HRM and the beginnings of organizational change

HRM and the beginnings of organizational change This paper presents a discourse‐analytic approach to the study of human resource management (HRM) and organisational change, which is more sensitive than conventional research designs to the dynamic role of language in shaping processes of change. The prevailing positivism within business and management research is noted, in which language is treated as unproblematic; it simply mirrors or represents an objective “reality” that can be measured in some way. In contrast, discourse‐based studies accept that language is not simply reflective of reality, but is significant in constituting reality. The paper moves on to examine the potential of discourse‐based studies to offer fresh insights into the role of HRM in producing change. Drawing on the work of Ford and Ford, change is treated as a “shift in conversation” and case‐study evidence is presented of the surfacing of a change initiative within a large UK manufacturing firm. http://www.deepdyve.com/assets/images/DeepDyve-Logo-lg.png Journal of Organizational Change Management Emerald Publishing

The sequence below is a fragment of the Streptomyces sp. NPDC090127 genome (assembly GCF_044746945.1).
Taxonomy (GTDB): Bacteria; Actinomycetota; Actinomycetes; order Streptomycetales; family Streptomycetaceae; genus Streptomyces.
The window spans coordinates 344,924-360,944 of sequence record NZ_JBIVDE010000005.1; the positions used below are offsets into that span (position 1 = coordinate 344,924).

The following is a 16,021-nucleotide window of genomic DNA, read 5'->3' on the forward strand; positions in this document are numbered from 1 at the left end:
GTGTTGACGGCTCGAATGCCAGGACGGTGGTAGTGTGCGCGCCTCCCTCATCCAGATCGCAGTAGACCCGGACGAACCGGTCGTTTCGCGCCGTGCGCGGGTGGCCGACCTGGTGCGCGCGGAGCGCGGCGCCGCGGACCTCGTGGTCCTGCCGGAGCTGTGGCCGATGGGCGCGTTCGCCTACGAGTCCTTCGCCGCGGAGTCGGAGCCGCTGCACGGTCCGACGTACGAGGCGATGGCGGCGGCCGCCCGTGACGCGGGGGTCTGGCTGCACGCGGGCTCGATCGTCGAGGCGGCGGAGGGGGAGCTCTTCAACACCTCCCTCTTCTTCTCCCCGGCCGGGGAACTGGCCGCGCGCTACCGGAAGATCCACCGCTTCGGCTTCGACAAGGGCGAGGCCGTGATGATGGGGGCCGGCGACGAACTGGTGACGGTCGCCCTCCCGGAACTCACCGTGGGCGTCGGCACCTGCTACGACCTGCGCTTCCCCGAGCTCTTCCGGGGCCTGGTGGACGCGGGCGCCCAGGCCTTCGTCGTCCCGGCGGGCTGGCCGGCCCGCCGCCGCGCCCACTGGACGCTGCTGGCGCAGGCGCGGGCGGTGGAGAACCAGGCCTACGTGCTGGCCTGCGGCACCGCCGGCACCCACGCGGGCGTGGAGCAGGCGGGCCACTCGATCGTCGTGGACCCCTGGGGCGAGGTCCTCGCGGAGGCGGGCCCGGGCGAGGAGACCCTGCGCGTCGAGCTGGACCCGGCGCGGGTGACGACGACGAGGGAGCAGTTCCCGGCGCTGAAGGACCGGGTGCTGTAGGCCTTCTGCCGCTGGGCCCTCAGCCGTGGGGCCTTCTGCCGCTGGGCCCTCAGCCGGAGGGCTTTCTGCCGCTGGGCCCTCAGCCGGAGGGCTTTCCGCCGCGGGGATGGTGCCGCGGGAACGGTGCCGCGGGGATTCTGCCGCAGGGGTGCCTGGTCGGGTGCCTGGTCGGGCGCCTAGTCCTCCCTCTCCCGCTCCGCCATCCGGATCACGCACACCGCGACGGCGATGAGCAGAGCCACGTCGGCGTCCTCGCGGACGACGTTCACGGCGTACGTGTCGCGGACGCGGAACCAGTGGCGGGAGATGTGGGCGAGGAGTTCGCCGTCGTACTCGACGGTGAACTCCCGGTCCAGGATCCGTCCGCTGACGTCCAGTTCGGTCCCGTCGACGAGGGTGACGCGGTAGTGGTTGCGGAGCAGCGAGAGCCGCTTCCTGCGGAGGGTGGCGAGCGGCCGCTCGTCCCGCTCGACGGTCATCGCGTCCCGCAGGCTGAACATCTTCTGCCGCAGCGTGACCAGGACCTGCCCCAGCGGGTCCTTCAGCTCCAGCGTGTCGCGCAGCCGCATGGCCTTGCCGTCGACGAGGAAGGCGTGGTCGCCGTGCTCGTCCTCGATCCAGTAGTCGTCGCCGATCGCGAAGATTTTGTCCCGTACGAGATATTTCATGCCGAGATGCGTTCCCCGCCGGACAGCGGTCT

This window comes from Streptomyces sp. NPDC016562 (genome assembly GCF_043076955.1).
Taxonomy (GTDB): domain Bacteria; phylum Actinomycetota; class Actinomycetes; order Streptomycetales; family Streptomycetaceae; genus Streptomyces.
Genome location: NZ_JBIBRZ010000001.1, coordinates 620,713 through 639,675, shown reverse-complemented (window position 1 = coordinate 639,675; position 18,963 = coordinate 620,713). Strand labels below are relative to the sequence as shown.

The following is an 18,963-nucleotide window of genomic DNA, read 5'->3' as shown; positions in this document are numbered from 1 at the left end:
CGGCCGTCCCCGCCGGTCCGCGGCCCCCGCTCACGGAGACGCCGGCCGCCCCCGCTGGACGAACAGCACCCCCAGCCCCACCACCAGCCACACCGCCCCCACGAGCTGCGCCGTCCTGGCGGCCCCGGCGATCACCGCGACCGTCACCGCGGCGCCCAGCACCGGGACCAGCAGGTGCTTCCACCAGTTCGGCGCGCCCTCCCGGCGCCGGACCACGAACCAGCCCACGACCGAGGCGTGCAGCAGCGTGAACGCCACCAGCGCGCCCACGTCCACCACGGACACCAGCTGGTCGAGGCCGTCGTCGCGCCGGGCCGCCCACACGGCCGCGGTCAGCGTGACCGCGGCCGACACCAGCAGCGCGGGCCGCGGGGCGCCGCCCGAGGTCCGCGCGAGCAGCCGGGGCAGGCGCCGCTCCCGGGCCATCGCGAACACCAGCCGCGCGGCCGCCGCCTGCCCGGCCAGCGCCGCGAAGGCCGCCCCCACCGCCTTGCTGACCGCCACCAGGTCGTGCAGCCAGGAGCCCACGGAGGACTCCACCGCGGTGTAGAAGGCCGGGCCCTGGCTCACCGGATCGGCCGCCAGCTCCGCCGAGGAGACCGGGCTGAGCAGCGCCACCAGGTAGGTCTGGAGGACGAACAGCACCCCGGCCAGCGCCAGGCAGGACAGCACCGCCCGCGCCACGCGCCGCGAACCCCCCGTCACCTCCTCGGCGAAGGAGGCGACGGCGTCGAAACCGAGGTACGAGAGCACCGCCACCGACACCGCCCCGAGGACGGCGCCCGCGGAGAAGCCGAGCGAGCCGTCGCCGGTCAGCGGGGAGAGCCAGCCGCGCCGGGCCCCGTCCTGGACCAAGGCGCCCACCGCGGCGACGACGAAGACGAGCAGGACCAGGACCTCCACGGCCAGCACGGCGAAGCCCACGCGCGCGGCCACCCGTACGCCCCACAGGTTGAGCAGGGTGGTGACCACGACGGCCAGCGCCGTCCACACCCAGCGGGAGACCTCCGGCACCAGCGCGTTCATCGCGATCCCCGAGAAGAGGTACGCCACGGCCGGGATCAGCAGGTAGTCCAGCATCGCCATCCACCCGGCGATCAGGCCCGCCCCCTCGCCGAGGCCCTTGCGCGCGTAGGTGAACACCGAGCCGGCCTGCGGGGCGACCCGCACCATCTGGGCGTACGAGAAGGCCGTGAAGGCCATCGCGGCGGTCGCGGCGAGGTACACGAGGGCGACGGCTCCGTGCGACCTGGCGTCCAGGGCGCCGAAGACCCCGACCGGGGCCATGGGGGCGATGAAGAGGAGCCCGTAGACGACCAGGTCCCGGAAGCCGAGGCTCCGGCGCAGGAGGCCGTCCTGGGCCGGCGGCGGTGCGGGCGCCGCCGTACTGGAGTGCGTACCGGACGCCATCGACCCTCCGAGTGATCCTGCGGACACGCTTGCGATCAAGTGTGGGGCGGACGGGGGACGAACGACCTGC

HRM and the beginnings of organizational change

Journal of Organizational Change Management, Volume 16 (3): 19 – Jun 1, 2003

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Publisher
Emerald Publishing
Copyright
Copyright © 2003 MCB UP Ltd. All rights reserved.
ISSN
0953-4814
DOI
10.1108/09534810310475541
Publisher site
See Article on Publisher Site

Abstract

This paper presents a discourse‐analytic approach to the study of human resource management (HRM) and organisational change, which is more sensitive than conventional research designs to the dynamic role of language in shaping processes of change. The prevailing positivism within business and management research is noted, in which language is treated as unproblematic; it simply mirrors or represents an objective “reality” that can be measured in some way. In contrast, discourse‐based studies accept that language is not simply reflective of reality, but is significant in constituting reality. The paper moves on to examine the potential of discourse‐based studies to offer fresh insights into the role of HRM in producing change. Drawing on the work of Ford and Ford, change is treated as a “shift in conversation” and case‐study evidence is presented of the surfacing of a change initiative within a large UK manufacturing firm.

Journal

Journal of Organizational Change ManagementEmerald Publishing

Published: Jun 1, 2003

Keywords: Human resource management; Organizational change; Communication; Teamworking

References

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